LOOKING back, it seems Suffragette’s writers couldn’t quite decide what they wanted from their script.
In part, they wanted to chronicle the history of the brave women who built bombs, campaigned in the street, and were repeatedly jailed while fighting for the right to vote. On the other hand, there was a strong inclination to focus on early 20th century issues that still apply to a 21st century audience: the wage gap, sexual assault in the workplace, police brutality.
One gets this sickened feeling throughout the film that comes with the knowledge that little has truly changed. That fury could have been crafted into a wakeup call of sorts; instead, it all gets insultingly wrapped up, implying that gaining the right to vote acted like a magic wand to women’s issues.
A fictional story inspired by the foot soldiers of the early feminist movement in the U.K., Suffragette introduces us to Maude Watts (Carey Mulligan), a washerwoman, wife, and mother. We see Maude bear witness to and experience sexual assault in the workplace; we see her poor working conditions, hear stories of the dangers of such an environment; she mentions making less than a man at her job.
Nowhere in the story, however, do we really hear why Maude wants the opportunity to cast a vote.
“All my life I’ve been respectful,” she spits. “I’ve done what men told me. Well, I can’t have that anymore.”
It’s a good line, but it’s not enough. With still-relevant issues placed front and center, it implies that, if that’s what these women were fighting for, it means nothing.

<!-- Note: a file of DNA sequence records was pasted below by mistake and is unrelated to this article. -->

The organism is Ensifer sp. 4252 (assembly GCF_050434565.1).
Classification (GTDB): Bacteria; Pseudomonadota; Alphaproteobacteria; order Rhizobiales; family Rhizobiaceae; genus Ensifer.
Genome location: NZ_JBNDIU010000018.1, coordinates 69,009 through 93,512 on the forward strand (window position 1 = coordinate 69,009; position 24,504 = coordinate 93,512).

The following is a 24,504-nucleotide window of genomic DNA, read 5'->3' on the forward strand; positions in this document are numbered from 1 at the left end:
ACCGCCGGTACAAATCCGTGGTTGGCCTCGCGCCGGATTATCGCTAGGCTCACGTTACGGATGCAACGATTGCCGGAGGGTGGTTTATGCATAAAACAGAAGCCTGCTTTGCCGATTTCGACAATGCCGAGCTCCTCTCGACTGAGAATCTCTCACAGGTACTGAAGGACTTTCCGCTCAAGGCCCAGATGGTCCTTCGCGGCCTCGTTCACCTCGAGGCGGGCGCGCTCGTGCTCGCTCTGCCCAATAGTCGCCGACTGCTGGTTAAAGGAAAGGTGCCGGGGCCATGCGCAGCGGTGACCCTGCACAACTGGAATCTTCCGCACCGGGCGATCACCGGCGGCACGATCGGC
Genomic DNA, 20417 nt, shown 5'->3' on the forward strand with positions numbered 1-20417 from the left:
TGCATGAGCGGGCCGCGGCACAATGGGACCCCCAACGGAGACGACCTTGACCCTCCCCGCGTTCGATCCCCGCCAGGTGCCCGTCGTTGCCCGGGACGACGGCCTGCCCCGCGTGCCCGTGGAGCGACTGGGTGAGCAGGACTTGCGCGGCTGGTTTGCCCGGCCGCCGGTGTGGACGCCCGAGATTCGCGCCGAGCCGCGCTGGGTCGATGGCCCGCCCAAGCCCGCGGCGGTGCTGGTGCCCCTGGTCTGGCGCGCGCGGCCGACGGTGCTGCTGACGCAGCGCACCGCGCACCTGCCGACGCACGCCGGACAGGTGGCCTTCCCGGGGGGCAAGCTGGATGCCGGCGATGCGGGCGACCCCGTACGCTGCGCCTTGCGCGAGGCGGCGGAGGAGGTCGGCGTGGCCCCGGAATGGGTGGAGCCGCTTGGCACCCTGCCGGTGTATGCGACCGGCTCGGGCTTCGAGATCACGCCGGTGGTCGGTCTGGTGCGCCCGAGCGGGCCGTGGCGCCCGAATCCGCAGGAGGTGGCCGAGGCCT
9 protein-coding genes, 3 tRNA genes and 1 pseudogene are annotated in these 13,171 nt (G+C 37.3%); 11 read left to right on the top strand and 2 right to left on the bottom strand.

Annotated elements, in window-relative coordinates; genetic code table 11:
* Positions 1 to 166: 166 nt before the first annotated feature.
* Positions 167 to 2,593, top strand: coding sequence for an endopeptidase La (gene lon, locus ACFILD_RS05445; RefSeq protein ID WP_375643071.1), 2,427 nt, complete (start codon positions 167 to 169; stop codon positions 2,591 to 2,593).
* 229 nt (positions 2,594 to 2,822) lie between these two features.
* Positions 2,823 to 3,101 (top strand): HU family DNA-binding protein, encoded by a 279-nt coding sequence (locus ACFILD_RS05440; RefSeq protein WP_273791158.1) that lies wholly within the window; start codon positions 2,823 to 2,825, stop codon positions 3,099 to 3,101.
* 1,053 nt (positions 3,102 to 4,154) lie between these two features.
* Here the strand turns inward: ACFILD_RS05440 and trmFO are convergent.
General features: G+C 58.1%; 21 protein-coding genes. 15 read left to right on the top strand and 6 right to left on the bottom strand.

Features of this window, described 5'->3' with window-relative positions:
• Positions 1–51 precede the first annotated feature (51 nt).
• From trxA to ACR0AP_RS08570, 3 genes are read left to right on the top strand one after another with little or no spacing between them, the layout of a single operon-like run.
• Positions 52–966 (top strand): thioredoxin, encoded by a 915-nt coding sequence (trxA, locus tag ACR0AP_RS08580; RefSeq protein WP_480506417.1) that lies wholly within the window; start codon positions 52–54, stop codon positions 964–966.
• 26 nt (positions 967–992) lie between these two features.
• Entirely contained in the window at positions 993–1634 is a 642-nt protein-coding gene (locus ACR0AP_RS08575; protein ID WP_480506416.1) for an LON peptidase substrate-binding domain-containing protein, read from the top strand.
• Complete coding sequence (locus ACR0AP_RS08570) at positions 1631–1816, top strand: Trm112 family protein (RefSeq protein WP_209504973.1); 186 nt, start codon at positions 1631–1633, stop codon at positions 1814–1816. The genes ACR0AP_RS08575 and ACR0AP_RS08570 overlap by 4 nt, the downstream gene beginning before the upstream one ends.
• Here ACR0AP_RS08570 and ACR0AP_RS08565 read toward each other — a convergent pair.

Mulligan works as best she can within a clunky, didactic script plagued with flat characters.
I longed for complexity, particularly in the villainous men; rather, we’re presented with bad guys and good women, detracting from a true understanding of the time and conditions, vastly oversimplifying.
When it comes out on DVD, make a drinking game and take a shot every time a dude says something along the lines of “I’m a man! You’re a woman! You do as I say!” You’ll be sober for about as long as Meryl Streep is on-screen as leader Emmeline Pankhurst (‘round five minutes).
Helena Bonham Carter shines in her role as the bomb-building aspiring doctor Edith Ellyn, bending with a script that throws curveballs and jerky character development out of nowhere. Anne-Marie Duff brings an elusive sparkle and weary warrior spirit to Violet Miller. It’s quite fun to watch them blow things up together.
Suffragette has already been criticized for the glaring whiteness of its cast and for an idiotic PR move in which white actresses posed in shirts with the Pankhurst quote, “I’d rather be a rebel than a slave.”
As the credits roll, however, perhaps the biggest insult comes: a timeline of women’s suffrage around the world, those little dates feeling like a soggy Band-Aid thrown on issues that haven’t gone away at all.
Are we to believe that winning the right to vote closed the wage gap, protected countless women from sexual assault both in and outside the workplace? That there aren’t women dying in unsafe working conditions around the world to this day?
We sit here in a country with warehouses full of untested rape kits, wearing fast-fashion button-ups made by women and children working in potentially worse conditions than Maude’s.
This bitter feminist was exhausted by the end of it and left feeling a little used by an attempt at a neatly tied bow on something that can’t be wrapped up. – Anna Chandler
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